Did you know: there are more studies on the correlation of fat and cancer than on any other dietary risk factor? There is good evidence that fat increases your risk of developing cancer, especially cancer of the prostate, colon, breast, ovary, endometrium, and pancreas. But not all fats are the same.
Saturated fat, often found in animal products, have been shown to increase the risk for many types of cancers and should be kept at a minimum. But where do we find them and what can we do? Well, saturated fat is found naturally in many foods, mostly those from animal fat sources like meat and dairy. A good way to “see” the saturation is to look around and notice the fats that are solid at room temperature, like butter or fat on a steak. THOSE are saturated fats.
The 2015–2020 Dietary Guidelines for Americans recommend saturated fat intake should be limited to less than 10% of calories per day and they should be replaced with unsaturated fats, while keeping total dietary fats within the age-appropriate range. And steer clear of any Trans Fats, as they are never healthy for the body.
A healthy substitute for saturated fat is unsaturated fat. These are usually liquid at room temperature, and often found in fish like this Glazed Salmon recipe and plant sources such as avocado, olives and nuts. So let’s talk about those fats now.
Although fats are the most concentrated source of calories, they are also essential in normal growth and development, even though when consumed in excess, they can cause weight gain. Fats in general can help your body to absorb and use vitamins and also help to maintain cell membranes important for all body systems to function properly. But when unsaturated fats replace saturated fats in the diet, cholesterol levels and total triglycerides can be reduced in the blood to reduce coronary plaque. Additionally, the unsaturated fats, such as Omega 3’s are beneficial because they can begin to form healthier cell membranes to keep the body stronger as a whole.
My all-time favorite source of unsaturated fat definitely has to be the amazing avocado! Considered a fruit, the avocado is known for its rich creamy, smooth flavor and is chocked full of incredible nutrition. They are one of the most nutrient-dense foods and boast impressive amounts of the heart-healthy monounsaturated (good) fat. ‘Cados, ounce for ounce, top the charts among all fruits in folate, potassium, vitamin E, and magnesium content – an important nutrient for strong bones.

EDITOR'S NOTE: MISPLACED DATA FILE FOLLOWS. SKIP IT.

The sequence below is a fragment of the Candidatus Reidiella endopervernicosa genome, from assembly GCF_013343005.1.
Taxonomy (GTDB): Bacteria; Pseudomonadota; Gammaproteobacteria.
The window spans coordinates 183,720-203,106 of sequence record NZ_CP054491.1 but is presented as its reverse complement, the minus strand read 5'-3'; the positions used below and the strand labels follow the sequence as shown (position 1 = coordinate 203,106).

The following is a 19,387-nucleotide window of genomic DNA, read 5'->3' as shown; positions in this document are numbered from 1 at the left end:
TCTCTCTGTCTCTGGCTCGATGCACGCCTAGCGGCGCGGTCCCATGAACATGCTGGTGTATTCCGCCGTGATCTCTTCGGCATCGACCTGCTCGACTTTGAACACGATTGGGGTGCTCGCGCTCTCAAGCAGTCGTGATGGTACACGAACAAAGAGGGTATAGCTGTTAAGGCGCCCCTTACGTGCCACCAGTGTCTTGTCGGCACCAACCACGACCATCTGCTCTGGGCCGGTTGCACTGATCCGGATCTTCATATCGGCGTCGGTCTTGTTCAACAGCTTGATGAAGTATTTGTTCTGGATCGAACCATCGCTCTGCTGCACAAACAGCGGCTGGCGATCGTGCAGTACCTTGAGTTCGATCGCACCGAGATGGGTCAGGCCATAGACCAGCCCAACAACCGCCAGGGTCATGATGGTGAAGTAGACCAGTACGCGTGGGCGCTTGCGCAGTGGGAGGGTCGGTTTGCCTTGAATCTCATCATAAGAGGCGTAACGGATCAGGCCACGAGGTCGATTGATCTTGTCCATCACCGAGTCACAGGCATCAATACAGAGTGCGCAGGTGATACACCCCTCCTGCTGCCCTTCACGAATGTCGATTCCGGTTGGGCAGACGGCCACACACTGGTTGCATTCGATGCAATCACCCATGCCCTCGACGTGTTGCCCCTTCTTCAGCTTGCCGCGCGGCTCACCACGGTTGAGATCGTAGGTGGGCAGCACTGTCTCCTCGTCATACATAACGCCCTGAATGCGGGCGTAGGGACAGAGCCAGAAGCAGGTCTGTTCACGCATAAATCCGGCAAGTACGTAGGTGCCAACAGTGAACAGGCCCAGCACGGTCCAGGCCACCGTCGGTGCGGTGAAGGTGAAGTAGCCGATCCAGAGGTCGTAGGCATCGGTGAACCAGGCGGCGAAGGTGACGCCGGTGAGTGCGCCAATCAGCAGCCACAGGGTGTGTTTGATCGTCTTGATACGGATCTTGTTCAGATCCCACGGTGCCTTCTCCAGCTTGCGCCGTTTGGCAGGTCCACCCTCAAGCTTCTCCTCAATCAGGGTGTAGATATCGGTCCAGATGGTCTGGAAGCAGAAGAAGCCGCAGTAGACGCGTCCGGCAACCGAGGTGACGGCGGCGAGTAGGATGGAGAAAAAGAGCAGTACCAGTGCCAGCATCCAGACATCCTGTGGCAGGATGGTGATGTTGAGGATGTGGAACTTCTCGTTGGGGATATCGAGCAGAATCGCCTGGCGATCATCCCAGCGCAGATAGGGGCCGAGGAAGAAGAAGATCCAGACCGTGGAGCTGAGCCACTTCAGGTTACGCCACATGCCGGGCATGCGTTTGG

As a self-proclaimed avocado addict, I could eat avocado on just about anything and I have so many avocado recipes on my blog! Blended into smoothies, and soups like this creamy Cold Avocado Soup or chopped and tossed into salads and casseroles; the versatility of this fruit is incredible, but avocado pairs exceptionally well with Tex-Mex inspired recipes. This Taco Dip recipe from my KITCHEN 101 cookbook is no exception as this crowd favorite appetizer is meaty, hearty and can be whipped up in a moment’s notice. This Taco Dip is topped with – you guessed it – avocados – to add that savory something, smooth and creamy!
WAYS TO LOWER SATURATED FAT INTAKE:
- READ FOOD LABELS: Choose packaged foods lower in saturated fats, and check out the percentages based on a 2000 calorie diet.
- CHOOSE LOWER FAT DAIRY: Options include low-fat milk, ice cream, cheese and yogurt, usually 1% or less.
- CHOOSE LEANER MEATS: Look for the words “loin” or “round” (such as ground sirloin) on the packaging label.
- THINK ABOUT PROCESSING: Eat skinless chicken or turkey breasts. A good example would be Chicken Cranberry Pecan Salad.
- CHOOSE PLANTS: Options like beans, lentils and tofu, are excellent options and alternatives to meat heavily saturated (pun intended) with saturated fat.
- PREPARATION IS KEY: Use oils higher in polyunsaturated and monounsaturated fats (think Olive Oil oil, Canola Oil or sesame oil) instead of those solid, saturated fats (think coconut oil and butter).
Some other great sources of healthier unsaturated fats are peanut butter, avocado, raw nuts, fish (salmon, halibut, tuna), olive oil, and canola oil. Try the Taco Dip at home below, for some excellent unsaturated fats from the avocado. For a fruitier flavor that is similar to a melon, try the Florida Avocados! Enjoy!
Taco Dip from Holly Clegg’s KITCHEN 101 cookbook
Makes 16 (1/4-cup) servings
- 1 pound ground sirloin
- 4 ounces reduced-fat cream cheese
- 1 cup nonfat sour cream
- 1/2 cup chopped green onions
- 1 (1.25-ounce) packet taco seasoning
- 1 1/2 cups salsa
- 1 cup chopped tomato
- 1/2 cup chopped avocado
- In large nonstick skillet, cook meat until done; drain excess grease. Add remaining ingredients except tomato and avocado, cooking until mixture is creamy and cheese is melted.
- Transfer mixture to serving dish. Top with chopped tomato and avocado. Serve warm.
Nutritional information per serving: Calories 95, Calories from Fat 36%, Fat 4g, Saturated Fat 2g, Cholesterol 23mg, Sodium 286mg, Carbohydrates 7g, Dietary Fiber 1g, Total Sugars 2g, Protein 8g, Dietary Exchanges: 1/2 other carbohydrate, 1 lean meat